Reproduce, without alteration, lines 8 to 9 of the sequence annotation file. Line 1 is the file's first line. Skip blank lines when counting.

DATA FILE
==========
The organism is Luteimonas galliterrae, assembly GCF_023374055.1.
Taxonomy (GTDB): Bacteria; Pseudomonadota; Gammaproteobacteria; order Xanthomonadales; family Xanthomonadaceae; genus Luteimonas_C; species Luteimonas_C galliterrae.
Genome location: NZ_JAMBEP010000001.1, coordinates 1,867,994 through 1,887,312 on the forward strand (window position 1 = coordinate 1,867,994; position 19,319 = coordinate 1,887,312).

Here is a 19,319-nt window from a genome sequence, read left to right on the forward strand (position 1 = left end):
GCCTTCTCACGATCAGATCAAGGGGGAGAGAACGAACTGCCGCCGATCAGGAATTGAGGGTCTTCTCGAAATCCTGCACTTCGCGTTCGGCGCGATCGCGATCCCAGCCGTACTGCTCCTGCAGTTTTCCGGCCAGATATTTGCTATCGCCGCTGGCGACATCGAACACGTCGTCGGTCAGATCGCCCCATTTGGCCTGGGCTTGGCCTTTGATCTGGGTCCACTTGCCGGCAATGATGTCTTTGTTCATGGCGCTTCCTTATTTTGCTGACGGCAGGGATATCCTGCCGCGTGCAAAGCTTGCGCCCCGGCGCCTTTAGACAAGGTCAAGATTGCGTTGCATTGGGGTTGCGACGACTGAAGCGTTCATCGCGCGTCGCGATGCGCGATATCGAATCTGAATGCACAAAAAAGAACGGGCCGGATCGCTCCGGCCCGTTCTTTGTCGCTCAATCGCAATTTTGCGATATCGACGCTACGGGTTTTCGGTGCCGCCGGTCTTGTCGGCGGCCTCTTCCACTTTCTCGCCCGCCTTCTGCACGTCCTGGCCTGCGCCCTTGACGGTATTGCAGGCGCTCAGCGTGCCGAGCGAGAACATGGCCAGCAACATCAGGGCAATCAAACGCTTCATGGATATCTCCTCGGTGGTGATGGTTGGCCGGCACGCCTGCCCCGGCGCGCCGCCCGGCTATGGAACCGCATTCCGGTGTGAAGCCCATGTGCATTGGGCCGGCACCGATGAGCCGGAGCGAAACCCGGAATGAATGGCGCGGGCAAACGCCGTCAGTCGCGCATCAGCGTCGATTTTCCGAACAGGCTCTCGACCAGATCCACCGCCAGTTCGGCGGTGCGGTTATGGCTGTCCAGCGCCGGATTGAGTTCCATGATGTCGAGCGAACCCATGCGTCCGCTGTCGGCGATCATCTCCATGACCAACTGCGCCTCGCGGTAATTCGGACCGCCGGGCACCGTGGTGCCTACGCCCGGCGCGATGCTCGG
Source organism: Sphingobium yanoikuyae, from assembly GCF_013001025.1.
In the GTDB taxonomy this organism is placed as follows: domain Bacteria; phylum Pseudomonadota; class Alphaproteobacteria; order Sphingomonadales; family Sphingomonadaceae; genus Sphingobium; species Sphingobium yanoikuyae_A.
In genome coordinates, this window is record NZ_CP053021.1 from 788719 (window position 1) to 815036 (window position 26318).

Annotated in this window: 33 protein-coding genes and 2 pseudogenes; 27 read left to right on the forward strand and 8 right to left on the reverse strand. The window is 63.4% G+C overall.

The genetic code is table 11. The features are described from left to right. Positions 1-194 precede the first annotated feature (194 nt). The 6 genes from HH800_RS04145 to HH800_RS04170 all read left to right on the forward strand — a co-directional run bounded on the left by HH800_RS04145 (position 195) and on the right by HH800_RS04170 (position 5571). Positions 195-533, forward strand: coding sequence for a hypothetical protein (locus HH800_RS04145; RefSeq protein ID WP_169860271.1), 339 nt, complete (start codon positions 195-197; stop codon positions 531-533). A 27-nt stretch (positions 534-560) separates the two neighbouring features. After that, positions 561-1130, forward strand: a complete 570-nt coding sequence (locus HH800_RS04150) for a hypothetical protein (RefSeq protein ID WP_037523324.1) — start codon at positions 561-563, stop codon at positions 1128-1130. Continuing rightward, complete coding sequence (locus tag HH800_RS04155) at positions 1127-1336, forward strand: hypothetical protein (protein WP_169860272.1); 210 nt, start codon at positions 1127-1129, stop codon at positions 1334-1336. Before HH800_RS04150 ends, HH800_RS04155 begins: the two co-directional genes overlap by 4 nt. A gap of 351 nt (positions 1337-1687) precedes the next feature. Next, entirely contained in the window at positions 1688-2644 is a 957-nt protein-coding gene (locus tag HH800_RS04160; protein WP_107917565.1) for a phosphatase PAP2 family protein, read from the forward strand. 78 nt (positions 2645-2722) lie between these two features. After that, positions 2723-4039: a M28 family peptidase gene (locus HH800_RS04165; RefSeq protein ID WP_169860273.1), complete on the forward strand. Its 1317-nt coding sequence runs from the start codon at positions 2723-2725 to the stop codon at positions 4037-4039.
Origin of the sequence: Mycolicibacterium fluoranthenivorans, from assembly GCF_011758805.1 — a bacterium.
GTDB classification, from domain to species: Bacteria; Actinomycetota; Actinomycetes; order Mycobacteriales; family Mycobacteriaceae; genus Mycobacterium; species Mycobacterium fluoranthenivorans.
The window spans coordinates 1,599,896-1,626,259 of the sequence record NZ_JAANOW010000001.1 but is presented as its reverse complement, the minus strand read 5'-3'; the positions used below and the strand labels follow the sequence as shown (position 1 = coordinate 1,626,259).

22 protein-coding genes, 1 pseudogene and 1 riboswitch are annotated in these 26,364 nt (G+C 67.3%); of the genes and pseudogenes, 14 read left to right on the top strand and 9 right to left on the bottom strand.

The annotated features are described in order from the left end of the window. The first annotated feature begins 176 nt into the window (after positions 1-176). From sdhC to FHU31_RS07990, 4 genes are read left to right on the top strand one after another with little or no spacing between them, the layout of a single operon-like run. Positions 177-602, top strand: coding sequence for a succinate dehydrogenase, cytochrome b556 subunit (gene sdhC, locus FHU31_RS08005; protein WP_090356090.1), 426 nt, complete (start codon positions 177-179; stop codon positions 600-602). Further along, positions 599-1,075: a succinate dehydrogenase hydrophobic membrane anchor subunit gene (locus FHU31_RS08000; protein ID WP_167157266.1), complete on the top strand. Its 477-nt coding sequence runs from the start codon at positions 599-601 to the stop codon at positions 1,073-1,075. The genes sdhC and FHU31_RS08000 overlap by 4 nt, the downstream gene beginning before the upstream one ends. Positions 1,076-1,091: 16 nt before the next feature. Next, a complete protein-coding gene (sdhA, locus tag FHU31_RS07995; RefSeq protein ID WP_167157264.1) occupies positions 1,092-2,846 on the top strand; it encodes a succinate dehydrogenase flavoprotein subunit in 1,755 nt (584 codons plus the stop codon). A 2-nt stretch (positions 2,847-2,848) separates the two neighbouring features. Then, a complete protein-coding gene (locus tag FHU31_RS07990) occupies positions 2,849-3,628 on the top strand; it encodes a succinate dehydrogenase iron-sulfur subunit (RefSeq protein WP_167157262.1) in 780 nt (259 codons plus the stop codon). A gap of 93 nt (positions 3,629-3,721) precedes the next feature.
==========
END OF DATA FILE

In genome coordinates, this window is record NZ_CP053021.1 from 788719 (window position 1) to 815036 (window position 26318).

Annotated in this window: 33 protein-coding genes and 2 pseudogenes; 27 read left to right on the forward strand and 8 right to left on the reverse strand. The window is 63.4% G+C overall.